Finally they did a segment about the disproportionate numbers of Africans and African-extracted athletes in certain sports.  They did an interview with Malcom Gladwell.  He was once an Olympic caliber runner in Canada, he’s also a great and interesting writer about various social and psychological phenomena.  Great and interesting, but not exactly scientific.  His explanation of why there were so many Jamaican runners among the Canadian sprinters was no more than this: the Jamaican kids had fewer oportunities in their lives, so they wanted victory more.  That little bit of desire was what kept them in front of their non-African-ancestry competition.

It would be easy enough to check this out, right?  Break up competitors economically instead of ethnically.  It should jump out that the most disadvantaged competitors in any group are the most likely to be at the top.  If that were the case I wouldn’t have been totally convinced, but it would at least be an interesting finding.  A finding.  Instead, a science show asked one guy, a writer, what he thought.  He gave his opinion, then backed it up with an anecdotal example.  Come on.

If scientists and science shows aren’t up-front and honest with us about race, it makes it seem like they have something to hide.  By brushing off the legitimate question of why Africans tend to dominate certain sporting events, they lost an oportunity to openly discuss some of the really interesting bio-geographical differences among people. (skeleton, lung capacity, ability to see in bright light, for example).    If you don’t admit that Australian aborigines have, on average, much bigger teeth than other people, or that most people of African descent are lactose intolerant, or that dark-skinned people in northern latitudes need more vitamin D supplements than light-skinned people, if you don’t admit that, it makes it look like science is afraid to look at the truth about what we call race.  That mainstream science is hiding something… That’s bad.

Here’s what I think, for what it’s worth.  People are different.  Some groups of people are different from other groups, although interbreeding has always complicated things.  Many of the differences between groups have to do with geographical variation, culling of the poplulation by diseases, sexual selection and random chance, among other things.  There is nothing to be afraid of if we look at it and ask why, marvel how, or simply admire the array of ways people can be.  It’s cool, and it tells us as much about ourselves as it does about other people.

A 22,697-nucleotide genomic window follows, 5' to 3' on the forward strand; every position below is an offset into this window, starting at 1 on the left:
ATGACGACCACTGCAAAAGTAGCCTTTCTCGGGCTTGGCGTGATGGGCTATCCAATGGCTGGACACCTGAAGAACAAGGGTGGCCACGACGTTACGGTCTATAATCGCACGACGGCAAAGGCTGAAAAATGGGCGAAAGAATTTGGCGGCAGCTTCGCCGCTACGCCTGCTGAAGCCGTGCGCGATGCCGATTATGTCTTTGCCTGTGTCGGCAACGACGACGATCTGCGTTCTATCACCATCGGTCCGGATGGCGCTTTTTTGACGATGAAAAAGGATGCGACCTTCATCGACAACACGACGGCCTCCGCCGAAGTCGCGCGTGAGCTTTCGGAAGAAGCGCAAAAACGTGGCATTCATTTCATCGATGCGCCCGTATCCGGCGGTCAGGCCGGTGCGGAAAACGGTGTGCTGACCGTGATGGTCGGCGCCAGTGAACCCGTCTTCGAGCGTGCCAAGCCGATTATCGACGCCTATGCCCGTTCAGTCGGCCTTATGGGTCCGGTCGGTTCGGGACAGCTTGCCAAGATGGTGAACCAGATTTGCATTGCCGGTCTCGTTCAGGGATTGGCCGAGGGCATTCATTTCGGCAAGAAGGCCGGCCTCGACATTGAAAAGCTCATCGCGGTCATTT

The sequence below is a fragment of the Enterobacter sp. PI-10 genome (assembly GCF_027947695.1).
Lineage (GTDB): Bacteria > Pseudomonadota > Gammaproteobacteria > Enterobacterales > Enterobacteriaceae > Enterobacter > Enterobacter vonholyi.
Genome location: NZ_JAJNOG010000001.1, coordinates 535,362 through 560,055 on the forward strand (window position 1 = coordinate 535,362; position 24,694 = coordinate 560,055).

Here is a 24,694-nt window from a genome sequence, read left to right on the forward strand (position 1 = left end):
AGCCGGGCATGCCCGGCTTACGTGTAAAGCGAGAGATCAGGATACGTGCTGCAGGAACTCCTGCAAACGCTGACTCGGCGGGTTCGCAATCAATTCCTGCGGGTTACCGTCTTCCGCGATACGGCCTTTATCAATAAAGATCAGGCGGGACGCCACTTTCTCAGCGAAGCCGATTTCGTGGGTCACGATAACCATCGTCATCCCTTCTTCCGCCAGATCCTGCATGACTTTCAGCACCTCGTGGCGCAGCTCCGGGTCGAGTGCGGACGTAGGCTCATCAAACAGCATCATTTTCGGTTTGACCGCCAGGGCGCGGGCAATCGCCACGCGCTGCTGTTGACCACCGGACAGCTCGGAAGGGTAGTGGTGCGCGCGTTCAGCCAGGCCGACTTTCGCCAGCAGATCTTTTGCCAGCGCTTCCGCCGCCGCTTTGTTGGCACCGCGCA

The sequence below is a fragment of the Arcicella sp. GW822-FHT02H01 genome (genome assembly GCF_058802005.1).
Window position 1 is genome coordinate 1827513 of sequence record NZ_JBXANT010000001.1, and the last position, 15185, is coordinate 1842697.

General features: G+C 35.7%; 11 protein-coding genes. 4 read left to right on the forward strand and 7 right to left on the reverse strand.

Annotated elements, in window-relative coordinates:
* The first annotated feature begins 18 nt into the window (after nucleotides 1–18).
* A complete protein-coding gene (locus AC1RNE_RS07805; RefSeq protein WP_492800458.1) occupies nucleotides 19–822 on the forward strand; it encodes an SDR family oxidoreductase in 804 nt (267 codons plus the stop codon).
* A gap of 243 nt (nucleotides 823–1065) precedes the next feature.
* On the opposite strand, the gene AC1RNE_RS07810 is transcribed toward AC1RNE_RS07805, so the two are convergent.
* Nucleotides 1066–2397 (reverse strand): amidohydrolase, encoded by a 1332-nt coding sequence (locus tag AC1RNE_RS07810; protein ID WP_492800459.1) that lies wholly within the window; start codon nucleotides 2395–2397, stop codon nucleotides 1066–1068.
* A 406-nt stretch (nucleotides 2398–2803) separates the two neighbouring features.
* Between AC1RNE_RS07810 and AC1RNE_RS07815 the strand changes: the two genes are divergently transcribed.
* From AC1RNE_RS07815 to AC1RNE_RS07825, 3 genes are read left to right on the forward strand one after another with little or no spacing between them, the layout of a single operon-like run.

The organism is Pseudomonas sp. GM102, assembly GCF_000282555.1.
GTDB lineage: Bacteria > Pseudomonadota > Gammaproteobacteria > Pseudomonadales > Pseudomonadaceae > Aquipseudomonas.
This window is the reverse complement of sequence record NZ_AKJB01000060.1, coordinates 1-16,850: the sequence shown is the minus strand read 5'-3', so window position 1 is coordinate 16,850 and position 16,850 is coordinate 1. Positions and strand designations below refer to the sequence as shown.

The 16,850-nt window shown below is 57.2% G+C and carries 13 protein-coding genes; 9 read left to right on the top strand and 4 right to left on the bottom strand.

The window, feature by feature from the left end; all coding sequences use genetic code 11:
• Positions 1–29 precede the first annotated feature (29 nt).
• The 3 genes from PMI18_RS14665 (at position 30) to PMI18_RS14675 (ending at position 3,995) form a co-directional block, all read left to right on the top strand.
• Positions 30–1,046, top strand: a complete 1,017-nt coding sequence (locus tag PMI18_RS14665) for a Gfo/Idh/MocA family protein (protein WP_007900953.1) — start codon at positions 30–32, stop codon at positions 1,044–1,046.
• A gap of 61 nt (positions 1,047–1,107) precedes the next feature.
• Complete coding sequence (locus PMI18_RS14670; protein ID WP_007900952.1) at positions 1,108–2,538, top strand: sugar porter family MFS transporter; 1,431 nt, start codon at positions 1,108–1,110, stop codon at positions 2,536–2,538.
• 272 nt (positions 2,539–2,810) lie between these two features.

Found MyAchilles Heel

Well, on Monday we had another speaker in my medical terminology class.  By the end of it, I wasn’t feeling so smug about my nerves of steel.  He was a dentist.  I was good with the slides of the fossilized South American teeth encrusted with jewels (not unlike some teeth I’ve seen on the bus).  I was cool with the ulcerated precancerous tissue of a tobacco chewer.  But when he pulled up the diagram of a tooth I started to get uncomf.  It was a cartoon.  One we’ve all seen in grade school.  The enamel, the dentin and the pulp.

When I saw that picture I knew I was in trouble.  I started doodling.  As he started talking about people who come in with a little bit of recision of the gums and complain about touching their dentin with a fingernail and it hurting… Yeesh.  I started biting my cheeks, which is a habit I guess not everyone has.  Enough people have it though, that my last dental hygenist said, “I see you’re a cheek-biter.”  I’ve been trying to cut back, but sometimes you need that little bit of pain to get you through.

As he went on to discuss pit and fissure cavities, sealing teeth, fabulous new procedures, baby-bottle-mouth, mountain-dew-mouth, bleaching induced sensitivity and gunshot wounds I hung in there, but it was tough.  He said the word root-canal enough to make me actually twitch.  The girl next to me, who is usually very queasy about these things was totally casual.  Even showing me her capped front tooth.  She was ready to tell me all about it, but I had to tell her I couldn’t handle it.  If she had a weeping sore anywhere, or macules or papules or endometriosis… Bring it on.  But no dental stories. Dental stories are to be told in hushed tones to people who understand the seriousness of the matter.

We had to look at pictures of the stubs of teeth before they put a crown on it, all drilled into a little tooth-pole. We had to look at a photo of a root canal from above.  We talked about pulling teeth with plyers, taking grafts from the palate, cold sensitivity.  It was like a horror film.

And the thing is, there’s no reason I EVER need to look at that stuff.  If I’m interpreting, I won’t need to look in the patient’s mouth.  As a patient, I prefer not to watch any procedure.  As a polite guest, I won’t be inviting myself into the Dentist’s office with my host.  Dental business is serious and private business.